(Ed. Note – Some negative reactions heard locally to the Karon Mitchell lawsuit are like the Chinese fireworks pictured above – loud and colorful but, in the end, just smoke.)
On April 5, 2018 at 3:05 p.m., Karon Mitchell filed a lawsuit against the Myrtle Beach Area Chamber of Commerce (MBACC), the City of Myrtle Beach and Horry County alleging misuse of tourism development fee (TDF) and accommodations tax (ATax) public funds.
In response to the lawsuit, MBACC issued a blanket denial of the allegations and at least one local television news outlet in the area attempted to, in its words, “fact check” the allegations.
The MBACC response came in a media statement issued April 6, 2018, by board chair Carla Schuessler:
“Today we had an opportunity to review the lawsuit that was filed against us, and l am disappointed to see that we will have to divert our time and resources to address this case which is full of conjecture, innuendo and inaccurate statements. The Chamber complies with all applicable laws regarding the use of public funds and selects vendors based on best business practices.”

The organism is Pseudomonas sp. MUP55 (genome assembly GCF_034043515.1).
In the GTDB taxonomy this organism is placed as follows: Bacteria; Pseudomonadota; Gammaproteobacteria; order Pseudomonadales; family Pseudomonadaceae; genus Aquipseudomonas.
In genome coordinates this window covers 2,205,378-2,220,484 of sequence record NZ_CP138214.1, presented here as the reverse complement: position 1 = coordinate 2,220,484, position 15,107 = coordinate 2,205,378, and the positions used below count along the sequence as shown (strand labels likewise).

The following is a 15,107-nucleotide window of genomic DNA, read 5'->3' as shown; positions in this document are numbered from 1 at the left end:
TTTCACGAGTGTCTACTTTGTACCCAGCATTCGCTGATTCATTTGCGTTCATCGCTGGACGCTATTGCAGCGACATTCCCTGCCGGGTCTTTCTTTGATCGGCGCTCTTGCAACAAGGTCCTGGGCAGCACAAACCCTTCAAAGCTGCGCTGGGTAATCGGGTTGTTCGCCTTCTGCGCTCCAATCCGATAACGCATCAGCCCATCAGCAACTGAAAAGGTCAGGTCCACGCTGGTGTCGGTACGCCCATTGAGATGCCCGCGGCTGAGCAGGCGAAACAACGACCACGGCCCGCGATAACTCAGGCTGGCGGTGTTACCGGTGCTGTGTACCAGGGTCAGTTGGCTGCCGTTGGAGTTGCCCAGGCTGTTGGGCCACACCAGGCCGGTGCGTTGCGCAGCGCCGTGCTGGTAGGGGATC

The Chamber statement went on to say it will hold a press conference next week to accurately address the statements in the lawsuit.
The local news outlet broadcast a story April 6, 2018 where it claimed to find discrepancies, between claims in the lawsuit and MBACC public disclosure documents, with respect to public money spent with what are called in the lawsuit “crony companies.” According to the lawsuit, crony companies are companies formed by former and/or current Chamber employees and, in at least one instance, a company owned by a MBACC executive board member.
This appeared to be much ado about nothing as the MBACC public disclosure documents used generic descriptions instead of specific vendor names for some of the expenses listed. If those challenged expense amounts did not go to any of the crony companies, next week’s MBACC press conference can “accurately address” those statements and tell us exactly what company did receive the payments.
Another area addressed in the media story was a statement in the lawsuit that “the chamber funneled tourism tax money through the crony companies to contribute to politicians supported by the chamber.”